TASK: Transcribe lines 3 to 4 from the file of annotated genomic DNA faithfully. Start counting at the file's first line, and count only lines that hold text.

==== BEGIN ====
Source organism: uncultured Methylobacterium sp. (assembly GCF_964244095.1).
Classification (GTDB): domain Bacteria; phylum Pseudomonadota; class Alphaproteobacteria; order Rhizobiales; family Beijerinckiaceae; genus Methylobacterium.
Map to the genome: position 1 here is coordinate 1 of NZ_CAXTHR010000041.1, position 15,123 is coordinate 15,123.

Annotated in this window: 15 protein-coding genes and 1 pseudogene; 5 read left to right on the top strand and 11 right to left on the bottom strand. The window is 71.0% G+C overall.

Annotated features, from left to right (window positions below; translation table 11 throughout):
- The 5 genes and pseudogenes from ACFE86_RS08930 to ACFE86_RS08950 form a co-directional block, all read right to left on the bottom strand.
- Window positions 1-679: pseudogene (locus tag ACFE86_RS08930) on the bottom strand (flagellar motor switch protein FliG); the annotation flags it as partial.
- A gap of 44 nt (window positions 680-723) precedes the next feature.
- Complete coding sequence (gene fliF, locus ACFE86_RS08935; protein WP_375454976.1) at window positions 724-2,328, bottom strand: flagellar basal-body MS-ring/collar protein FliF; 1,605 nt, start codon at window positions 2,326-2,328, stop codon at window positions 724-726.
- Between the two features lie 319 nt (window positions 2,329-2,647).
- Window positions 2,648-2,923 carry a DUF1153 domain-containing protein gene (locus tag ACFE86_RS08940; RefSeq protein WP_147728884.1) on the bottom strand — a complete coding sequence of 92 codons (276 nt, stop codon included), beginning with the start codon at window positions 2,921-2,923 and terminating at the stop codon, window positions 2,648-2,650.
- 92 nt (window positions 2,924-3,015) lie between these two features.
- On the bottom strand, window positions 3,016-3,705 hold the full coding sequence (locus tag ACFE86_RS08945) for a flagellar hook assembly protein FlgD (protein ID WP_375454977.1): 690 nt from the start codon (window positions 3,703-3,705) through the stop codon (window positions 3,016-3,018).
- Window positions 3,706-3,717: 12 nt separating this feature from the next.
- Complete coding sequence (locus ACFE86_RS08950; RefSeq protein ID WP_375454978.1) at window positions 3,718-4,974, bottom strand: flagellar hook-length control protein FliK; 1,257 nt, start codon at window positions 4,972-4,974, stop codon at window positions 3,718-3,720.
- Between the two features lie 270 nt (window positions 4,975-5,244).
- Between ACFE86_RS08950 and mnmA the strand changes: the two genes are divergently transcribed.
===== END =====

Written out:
Map to the genome: position 1 here is coordinate 1 of NZ_CAXTHR010000041.1, position 15,123 is coordinate 15,123.

Annotated in this window: 15 protein-coding genes and 1 pseudogene; 5 read left to right on the top strand and 11 right to left on the bottom strand. The window is 71.0% G+C overall.